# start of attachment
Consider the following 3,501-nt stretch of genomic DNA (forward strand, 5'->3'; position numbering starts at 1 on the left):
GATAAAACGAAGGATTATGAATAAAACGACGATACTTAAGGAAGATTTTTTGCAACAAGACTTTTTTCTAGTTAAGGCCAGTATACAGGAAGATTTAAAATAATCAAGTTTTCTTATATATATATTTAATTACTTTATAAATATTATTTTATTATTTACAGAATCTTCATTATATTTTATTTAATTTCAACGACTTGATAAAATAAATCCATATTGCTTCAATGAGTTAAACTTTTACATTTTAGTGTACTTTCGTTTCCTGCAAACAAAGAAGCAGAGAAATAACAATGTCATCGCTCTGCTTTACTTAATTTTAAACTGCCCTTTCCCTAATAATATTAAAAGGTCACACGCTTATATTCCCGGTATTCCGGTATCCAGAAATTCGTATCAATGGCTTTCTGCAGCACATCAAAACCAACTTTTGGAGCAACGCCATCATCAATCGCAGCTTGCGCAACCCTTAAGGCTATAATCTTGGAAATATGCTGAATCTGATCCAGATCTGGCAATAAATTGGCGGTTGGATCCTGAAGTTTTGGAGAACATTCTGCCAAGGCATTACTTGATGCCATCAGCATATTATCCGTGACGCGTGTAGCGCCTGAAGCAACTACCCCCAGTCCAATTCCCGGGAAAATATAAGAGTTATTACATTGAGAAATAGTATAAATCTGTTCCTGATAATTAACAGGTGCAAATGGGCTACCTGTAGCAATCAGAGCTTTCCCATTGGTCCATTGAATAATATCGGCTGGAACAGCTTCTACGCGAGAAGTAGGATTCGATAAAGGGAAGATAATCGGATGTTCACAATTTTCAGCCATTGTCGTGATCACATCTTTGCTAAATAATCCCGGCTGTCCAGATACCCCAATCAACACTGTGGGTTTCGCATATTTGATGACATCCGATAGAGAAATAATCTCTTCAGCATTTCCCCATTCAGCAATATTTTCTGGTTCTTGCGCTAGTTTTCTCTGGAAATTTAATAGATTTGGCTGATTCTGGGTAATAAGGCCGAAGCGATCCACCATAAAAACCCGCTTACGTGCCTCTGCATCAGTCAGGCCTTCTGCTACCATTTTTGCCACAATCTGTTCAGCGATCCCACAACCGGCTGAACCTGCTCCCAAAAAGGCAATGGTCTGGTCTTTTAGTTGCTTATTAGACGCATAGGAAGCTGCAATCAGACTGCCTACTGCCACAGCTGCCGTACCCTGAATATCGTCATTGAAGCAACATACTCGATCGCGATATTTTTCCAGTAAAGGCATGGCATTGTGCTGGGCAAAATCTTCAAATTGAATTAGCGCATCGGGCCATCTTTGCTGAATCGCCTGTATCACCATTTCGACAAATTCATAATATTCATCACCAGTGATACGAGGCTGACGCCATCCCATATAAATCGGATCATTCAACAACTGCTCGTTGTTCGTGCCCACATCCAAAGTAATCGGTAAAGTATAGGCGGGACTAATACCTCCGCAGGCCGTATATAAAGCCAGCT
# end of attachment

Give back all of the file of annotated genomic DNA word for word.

Consider the following 3,501-nt stretch of genomic DNA (forward strand, 5'->3'; position numbering starts at 1 on the left):
GATAAAACGAAGGATTATGAATAAAACGACGATACTTAAGGAAGATTTTTTGCAACAAGACTTTTTTCTAGTTAAGGCCAGTATACAGGAAGATTTAAAATAATCAAGTTTTCTTATATATATATTTAATTACTTTATAAATATTATTTTATTATTTACAGAATCTTCATTATATTTTATTTAATTTCAACGACTTGATAAAATAAATCCATATTGCTTCAATGAGTTAAACTTTTACATTTTAGTGTACTTTCGTTTCCTGCAAACAAAGAAGCAGAGAAATAACAATGTCATCGCTCTGCTTTACTTAATTTTAAACTGCCCTTTCCCTAATAATATTAAAAGGTCACACGCTTATATTCCCGGTATTCCGGTATCCAGAAATTCGTATCAATGGCTTTCTGCAGCACATCAAAACCAACTTTTGGAGCAACGCCATCATCAATCGCAGCTTGCGCAACCCTTAAGGCTATAATCTTGGAAATATGCTGAATCTGATCCAGATCTGGCAATAAATTGGCGGTTGGATCCTGAAGTTTTGGAGAACATTCTGCCAAGGCATTACTTGATGCCATCAGCATATTATCCGTGACGCGTGTAGCGCCTGAAGCAACTACCCCCAGTCCAATTCCCGGGAAAATATAAGAGTTATTACATTGAGAAATAGTATAAATCTGTTCCTGATAATTAACAGGTGCAAATGGGCTACCTGTAGCAATCAGAGCTTTCCCATTGGTCCATTGAATAATATCGGCTGGAACAGCTTCTACGCGAGAAGTAGGATTCGATAAAGGGAAGATAATCGGATGTTCACAATTTTCAGCCATTGTCGTGATCACATCTTTGCTAAATAATCCCGGCTGTCCAGATACCCCAATCAACACTGTGGGTTTCGCATATTTGATGACATCCGATAGAGAAATAATCTCTTCAGCATTTCCCCATTCAGCAATATTTTCTGGTTCTTGCGCTAGTTTTCTCTGGAAATTTAATAGATTTGGCTGATTCTGGGTAATAAGGCCGAAGCGATCCACCATAAAAACCCGCTTACGTGCCTCTGCATCAGTCAGGCCTTCTGCTACCATTTTTGCCACAATCTGTTCAGCGATCCCACAACCGGCTGAACCTGCTCCCAAAAAGGCAATGGTCTGGTCTTTTAGTTGCTTATTAGACGCATAGGAAGCTGCAATCAGACTGCCTACTGCCACAGCTGCCGTACCCTGAATATCGTCATTGAAGCAACATACTCGATCGCGATATTTTTCCAGTAAAGGCATGGCATTGTGCTGGGCAAAATCTTCAAATTGAATTAGCGCATCGGGCCATCTTTGCTGAATCGCCTGTATCACCATTTCGACAAATTCATAATATTCATCACCAGTGATACGAGGCTGACGCCATCCCATATAAATCGGATCATTCAACAACTGCTCGTTGTTCGTGCCCACATCCAAAGTAATCGGTAAAGTATAGGCGGGACTAATACCTCCGCAGGCCGTATATAAAGCCAGCT